TheCorporateCounsel.net

July 13, 2010

What the Dodd-Frank Act Means for the Regulators? 243 Rulemakings and 67 Studies

Congress is back from vacation. As noted this article, the Senate is close to getting the 60 votes needed to get past a potential Republican filibuster and get the Dodd-Frank Act to President Obama for enactment. For every day there is a delay, it will be that much harder for the SEC to adopt rules timely ahead of the 2011 proxy season.

How much rulemaking can we expect? According to the nifty chart on page ii of this Davis Polk summary of the Dodd-Frank Act (a memo that preceded this WSJ article), a total of 11 regulators are committed to make 243 rulemakings, 67 studies and 22 new periodic reports under the Act. The SEC itself will be required to conduct 95 of those rulemakings, 17 studies and 5 new periodic reports. Ouch…

We continue to post oodles of Dodd-Frank memos in our “Dodd-Frank Act” Practice Area, including these slides from Davis Polk.

One member astutely observed how changes were being made to the Dodd-Frank Act when Congress was last in session two weeks ago – in the midst of which, the House passed the Act. The member posed the question – which version of the Act did the House actually vote upon? And if there were subsequent changes to the Act, will the House need to vote again? I don’t know the answers to these – anyone out there know?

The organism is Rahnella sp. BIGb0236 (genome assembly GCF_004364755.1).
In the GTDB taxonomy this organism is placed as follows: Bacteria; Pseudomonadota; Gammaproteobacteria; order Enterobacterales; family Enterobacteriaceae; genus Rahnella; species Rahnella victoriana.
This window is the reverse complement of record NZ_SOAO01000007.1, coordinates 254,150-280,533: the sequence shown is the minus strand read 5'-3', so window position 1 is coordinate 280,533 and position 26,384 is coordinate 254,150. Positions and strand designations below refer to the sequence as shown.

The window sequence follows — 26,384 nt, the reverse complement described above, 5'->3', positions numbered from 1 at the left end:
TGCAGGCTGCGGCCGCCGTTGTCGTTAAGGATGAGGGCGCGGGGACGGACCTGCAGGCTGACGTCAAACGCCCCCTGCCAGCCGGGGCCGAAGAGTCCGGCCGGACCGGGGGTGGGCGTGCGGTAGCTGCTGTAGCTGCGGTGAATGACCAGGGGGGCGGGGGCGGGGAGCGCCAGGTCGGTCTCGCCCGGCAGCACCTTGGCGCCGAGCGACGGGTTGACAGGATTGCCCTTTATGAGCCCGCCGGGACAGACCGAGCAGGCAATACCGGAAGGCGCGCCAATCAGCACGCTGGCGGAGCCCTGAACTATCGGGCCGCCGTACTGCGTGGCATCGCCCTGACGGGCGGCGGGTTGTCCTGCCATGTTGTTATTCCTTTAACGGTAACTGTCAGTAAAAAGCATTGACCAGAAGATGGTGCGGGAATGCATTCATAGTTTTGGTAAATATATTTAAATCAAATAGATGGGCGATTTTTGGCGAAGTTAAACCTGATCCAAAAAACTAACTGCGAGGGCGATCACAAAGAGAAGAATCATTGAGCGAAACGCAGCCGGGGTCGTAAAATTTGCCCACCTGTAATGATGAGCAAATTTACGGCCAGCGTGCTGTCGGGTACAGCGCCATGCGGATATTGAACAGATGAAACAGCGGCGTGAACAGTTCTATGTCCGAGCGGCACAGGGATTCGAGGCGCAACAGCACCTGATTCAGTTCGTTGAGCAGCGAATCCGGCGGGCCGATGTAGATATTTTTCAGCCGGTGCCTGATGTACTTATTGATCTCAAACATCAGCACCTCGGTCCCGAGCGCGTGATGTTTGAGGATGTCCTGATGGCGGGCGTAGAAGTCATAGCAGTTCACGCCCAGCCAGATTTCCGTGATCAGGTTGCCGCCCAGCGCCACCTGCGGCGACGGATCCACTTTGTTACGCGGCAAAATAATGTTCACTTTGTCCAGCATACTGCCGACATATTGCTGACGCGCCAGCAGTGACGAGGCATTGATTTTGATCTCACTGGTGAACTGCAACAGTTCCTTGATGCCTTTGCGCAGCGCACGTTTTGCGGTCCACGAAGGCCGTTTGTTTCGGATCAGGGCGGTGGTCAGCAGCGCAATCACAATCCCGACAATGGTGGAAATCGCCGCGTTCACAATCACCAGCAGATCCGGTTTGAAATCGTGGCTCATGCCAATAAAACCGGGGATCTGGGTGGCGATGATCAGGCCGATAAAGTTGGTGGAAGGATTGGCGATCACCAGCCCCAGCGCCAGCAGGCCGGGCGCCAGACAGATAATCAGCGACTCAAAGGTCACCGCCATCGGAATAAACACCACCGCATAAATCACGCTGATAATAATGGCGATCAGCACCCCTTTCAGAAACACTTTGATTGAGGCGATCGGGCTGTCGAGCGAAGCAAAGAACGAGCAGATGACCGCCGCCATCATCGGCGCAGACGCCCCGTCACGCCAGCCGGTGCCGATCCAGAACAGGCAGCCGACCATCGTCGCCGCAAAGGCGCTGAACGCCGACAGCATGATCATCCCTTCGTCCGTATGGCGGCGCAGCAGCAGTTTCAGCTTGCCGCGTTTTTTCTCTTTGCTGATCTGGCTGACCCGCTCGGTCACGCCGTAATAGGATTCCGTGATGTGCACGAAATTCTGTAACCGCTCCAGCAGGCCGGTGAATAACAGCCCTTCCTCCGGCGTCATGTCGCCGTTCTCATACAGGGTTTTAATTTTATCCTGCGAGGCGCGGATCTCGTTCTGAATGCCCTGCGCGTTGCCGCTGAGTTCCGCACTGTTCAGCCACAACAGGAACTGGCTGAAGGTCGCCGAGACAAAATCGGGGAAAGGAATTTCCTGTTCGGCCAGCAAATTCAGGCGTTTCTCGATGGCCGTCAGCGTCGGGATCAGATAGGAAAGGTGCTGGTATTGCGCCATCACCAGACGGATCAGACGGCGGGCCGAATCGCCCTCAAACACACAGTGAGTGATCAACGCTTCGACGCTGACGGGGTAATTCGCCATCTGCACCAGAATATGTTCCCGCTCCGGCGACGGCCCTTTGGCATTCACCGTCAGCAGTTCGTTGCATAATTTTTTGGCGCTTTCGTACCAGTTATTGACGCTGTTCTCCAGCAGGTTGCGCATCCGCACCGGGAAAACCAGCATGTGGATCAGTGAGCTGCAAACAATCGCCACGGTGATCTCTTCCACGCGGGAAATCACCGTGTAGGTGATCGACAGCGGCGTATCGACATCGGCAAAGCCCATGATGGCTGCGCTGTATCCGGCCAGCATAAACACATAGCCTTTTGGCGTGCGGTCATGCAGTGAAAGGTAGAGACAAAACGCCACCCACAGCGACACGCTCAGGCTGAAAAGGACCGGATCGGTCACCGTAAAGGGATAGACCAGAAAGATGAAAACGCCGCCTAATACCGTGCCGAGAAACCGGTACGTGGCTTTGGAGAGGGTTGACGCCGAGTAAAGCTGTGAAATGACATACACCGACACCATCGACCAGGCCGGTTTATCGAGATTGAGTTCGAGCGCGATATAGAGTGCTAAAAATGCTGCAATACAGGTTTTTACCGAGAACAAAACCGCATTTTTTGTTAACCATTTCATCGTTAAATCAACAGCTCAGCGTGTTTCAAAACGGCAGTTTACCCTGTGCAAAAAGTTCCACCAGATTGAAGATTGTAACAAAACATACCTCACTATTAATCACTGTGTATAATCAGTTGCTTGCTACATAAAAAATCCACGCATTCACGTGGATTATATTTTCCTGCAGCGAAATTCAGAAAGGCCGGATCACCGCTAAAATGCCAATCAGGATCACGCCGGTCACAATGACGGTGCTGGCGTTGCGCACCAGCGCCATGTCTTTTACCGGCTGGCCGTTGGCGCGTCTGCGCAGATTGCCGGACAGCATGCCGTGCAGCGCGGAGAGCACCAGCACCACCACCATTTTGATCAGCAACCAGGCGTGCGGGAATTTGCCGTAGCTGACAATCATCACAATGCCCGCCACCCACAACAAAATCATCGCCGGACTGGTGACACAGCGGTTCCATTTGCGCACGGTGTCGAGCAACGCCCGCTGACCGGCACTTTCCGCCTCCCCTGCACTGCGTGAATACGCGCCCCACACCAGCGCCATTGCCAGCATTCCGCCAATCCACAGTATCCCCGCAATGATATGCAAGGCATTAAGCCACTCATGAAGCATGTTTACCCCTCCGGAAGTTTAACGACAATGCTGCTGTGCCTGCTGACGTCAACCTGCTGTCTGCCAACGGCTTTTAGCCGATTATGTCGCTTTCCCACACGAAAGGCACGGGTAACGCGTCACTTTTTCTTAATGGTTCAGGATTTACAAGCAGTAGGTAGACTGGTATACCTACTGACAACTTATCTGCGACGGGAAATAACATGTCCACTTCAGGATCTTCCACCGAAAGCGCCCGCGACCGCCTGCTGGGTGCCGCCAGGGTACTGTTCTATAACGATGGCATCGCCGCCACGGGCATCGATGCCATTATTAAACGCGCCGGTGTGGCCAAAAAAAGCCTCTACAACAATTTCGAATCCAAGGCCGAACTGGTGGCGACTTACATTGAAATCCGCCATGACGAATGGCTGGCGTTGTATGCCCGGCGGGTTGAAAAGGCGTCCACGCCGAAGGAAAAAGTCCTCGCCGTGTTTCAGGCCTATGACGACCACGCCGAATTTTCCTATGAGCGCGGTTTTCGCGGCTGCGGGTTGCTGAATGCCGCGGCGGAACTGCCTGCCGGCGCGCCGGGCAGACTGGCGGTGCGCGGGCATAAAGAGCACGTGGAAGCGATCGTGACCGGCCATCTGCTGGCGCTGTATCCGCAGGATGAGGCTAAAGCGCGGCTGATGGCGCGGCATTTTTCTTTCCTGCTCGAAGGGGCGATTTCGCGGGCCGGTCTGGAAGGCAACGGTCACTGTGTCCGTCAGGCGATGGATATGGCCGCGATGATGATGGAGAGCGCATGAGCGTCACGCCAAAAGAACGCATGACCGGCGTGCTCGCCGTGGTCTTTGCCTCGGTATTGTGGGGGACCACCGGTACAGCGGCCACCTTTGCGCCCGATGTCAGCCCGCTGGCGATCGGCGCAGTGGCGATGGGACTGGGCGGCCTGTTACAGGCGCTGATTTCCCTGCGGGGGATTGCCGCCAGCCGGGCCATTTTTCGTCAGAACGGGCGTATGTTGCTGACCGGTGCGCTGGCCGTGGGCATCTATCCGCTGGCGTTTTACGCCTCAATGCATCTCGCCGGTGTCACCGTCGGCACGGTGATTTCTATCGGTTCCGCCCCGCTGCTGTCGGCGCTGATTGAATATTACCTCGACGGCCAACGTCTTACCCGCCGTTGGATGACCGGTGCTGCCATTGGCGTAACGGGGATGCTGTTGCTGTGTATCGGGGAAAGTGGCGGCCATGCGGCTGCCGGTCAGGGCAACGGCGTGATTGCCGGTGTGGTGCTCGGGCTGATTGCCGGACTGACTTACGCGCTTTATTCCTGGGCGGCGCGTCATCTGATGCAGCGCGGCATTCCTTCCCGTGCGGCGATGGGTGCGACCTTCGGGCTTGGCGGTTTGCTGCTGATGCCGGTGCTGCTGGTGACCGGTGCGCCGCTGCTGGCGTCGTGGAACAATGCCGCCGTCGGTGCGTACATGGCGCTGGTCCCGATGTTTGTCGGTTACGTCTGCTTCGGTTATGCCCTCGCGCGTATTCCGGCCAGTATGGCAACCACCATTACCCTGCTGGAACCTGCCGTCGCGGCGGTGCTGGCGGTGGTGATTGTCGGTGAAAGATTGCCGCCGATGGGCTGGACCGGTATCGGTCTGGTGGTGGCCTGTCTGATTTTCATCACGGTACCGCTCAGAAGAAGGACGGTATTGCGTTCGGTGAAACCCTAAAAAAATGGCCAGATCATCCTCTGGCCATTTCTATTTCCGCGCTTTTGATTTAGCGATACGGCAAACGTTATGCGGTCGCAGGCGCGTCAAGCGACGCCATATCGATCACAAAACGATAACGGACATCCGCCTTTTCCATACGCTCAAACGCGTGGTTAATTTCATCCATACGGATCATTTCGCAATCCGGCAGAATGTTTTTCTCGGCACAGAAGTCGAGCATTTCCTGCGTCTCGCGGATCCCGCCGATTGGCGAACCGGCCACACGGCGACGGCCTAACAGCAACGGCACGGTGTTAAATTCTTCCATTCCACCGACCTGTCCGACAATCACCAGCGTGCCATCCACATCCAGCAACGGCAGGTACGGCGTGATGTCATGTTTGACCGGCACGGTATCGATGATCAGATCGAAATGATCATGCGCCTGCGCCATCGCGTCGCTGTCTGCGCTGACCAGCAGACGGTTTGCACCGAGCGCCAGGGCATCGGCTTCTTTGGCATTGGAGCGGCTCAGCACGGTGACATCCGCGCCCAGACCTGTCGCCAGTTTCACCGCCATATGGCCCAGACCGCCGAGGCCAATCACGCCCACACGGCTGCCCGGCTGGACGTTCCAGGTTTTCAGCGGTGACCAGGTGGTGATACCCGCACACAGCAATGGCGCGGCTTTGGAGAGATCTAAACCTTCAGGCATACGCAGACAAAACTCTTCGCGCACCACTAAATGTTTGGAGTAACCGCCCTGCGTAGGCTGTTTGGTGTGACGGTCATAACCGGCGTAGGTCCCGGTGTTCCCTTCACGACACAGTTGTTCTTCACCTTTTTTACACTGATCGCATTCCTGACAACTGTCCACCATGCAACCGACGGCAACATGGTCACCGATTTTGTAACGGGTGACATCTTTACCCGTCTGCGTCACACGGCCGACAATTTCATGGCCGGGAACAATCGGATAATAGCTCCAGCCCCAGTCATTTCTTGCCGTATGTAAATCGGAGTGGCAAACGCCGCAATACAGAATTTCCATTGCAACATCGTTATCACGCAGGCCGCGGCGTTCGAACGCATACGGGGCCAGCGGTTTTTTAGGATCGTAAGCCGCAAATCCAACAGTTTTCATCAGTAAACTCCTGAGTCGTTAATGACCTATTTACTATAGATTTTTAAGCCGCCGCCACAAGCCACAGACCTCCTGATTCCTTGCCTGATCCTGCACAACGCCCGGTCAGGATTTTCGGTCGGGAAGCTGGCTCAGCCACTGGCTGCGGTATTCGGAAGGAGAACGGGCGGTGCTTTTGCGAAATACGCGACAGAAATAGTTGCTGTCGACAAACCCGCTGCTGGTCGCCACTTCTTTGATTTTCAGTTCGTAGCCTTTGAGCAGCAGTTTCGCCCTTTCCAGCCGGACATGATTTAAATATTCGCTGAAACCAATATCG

Webcast: Evolving Insider Trading Policy and 10b5-1 Plan Practices

Tune in tomorrow for the webcast – “Evolving Insider Trading Policy and 10b5-1 Plan Practices” – to hear Alan Dye of Hogan Lovells LLP and Section16.net, Dave Lynn of TheCorporateCounsel.net and Morrison & Foerster, Sue Morgan of Perkins Coie and Ron Mueller of Gibson Dunn discuss the nuts and bolts of the latest developments related to insider trading policies and Rule 10b5-1 plans practices and procedures.

PCAOB Staff Alert: Work of Other Auditors or Engaging Outside Assistants

Yesterday, the PCAOB issued Staff Audit Practice Alert #6 prompted by observations from PCAOB inspections that some US-based firms issuing audit reports based on work performed by others outside the US are not properly applying PCAOB standards.

Two examples in the PCAOB’s Alert relate to Chinese issuers, which is notable given that I hear that Chinese companies registered in the Caribbean are the single largest group of foreign companies piling into the US capital markets lately. The Alert raises a question as to how regulators (SEC, PCAOB or state boards of accountancy) can discipline auditors in situations such as those described the Alert given the difficulty of asserting jurisdictions in these cross-border scenarios…

- Broc Romanek